Thursday, November 27, 2008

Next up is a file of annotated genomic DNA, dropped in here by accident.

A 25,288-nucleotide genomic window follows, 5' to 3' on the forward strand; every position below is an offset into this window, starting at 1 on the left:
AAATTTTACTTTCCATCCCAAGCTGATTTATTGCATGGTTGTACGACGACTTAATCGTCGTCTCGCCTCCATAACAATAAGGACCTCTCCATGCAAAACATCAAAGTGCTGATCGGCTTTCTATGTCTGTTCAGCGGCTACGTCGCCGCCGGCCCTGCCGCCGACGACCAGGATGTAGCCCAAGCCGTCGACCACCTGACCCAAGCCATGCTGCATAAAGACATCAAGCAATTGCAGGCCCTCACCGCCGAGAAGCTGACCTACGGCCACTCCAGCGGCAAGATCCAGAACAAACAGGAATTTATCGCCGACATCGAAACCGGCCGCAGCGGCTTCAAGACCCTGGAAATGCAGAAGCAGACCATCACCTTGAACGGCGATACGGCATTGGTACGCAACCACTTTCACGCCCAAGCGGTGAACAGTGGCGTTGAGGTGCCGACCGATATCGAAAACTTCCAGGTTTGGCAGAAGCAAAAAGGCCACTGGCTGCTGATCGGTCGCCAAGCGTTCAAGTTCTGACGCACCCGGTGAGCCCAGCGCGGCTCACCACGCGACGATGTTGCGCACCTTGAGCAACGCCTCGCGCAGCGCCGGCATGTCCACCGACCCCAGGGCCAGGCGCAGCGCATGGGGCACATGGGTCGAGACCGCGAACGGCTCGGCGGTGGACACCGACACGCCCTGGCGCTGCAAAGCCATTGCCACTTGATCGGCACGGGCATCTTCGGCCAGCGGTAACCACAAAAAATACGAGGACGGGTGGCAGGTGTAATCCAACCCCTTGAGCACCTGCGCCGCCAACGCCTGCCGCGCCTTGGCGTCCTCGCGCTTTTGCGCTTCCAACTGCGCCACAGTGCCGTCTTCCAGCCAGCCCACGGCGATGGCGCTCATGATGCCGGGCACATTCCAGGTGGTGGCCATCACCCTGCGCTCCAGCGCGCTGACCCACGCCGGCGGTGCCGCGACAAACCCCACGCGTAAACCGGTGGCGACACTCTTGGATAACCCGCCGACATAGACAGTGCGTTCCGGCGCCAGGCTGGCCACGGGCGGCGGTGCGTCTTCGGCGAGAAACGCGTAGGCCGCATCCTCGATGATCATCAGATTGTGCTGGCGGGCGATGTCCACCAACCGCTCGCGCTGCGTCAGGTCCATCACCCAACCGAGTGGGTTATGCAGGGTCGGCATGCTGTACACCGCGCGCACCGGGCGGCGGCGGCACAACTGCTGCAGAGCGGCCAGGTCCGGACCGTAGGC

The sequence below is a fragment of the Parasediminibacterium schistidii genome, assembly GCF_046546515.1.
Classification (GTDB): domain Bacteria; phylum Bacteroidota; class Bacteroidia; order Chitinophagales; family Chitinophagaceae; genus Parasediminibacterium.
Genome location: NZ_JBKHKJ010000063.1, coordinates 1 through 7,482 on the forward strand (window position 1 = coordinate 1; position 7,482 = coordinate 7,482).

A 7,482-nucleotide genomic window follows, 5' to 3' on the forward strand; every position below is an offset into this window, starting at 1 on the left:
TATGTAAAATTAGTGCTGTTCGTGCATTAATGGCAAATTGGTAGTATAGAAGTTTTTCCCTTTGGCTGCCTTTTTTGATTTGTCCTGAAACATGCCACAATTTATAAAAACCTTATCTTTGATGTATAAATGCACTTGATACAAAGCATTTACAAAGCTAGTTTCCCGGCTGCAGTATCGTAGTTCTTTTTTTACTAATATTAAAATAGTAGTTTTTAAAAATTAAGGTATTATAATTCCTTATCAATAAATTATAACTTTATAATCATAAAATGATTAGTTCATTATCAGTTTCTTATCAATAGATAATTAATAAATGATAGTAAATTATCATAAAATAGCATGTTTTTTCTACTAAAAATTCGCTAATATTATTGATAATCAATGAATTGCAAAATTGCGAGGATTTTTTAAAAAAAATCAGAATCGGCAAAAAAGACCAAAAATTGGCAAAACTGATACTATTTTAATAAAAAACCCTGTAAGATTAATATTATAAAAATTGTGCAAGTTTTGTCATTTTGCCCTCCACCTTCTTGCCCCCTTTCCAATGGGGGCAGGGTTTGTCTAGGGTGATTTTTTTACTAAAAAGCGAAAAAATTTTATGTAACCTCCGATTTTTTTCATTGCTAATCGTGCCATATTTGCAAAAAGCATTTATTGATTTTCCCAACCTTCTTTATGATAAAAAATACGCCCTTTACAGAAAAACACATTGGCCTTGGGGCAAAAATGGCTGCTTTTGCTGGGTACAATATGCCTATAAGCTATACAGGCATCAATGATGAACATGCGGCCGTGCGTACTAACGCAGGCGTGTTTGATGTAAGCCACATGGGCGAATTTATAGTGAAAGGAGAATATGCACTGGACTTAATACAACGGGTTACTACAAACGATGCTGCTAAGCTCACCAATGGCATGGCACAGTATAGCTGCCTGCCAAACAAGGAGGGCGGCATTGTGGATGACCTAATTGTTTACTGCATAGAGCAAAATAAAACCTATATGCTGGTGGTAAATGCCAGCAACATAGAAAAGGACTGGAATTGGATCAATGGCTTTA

Last week I took an Ecology Exam and really drilled the concepts because I needed to do well on it. So I remember a lot of interesting examples of the topics we covered, including parasitism. An example Dr. Baines talked about that particularly stuck in my mind was about this parasitic worm like organism, whose name I can’t recall and did not write down. What I found memorable about the organism was (obviously not the name ;-) that it had the ability to dramatically alter the behavior of its intermediate host (that host which will, “harbor developmental stages of [the] parasite”). Once the parasitic worm infected its host (a snail), it caused biochemical reactions to occur within the body of the snail which resulted in the snail changing its normal behavior in dangerous ways. Instead of the snail moving carefully along the ground and keeping itself well concealed by the tall grass blades within its environment, an infected snail will crawl to the top of the blades of grass. This made the snail more visible to its main predator, local birds. The easily seen, infected snail would then be snatched up and consumed by the bird, which conveniently serves as the definitive host (the, “ host in which [the] parasite reaches maturity”) to the parasitic worm. Once the parasite reaches a certain level of maturity the bird will excrete it in its feces often onto a grassy area. There the parasite will produce offspring which may be picked up by the snail and the whole process of parasitic development is repeated.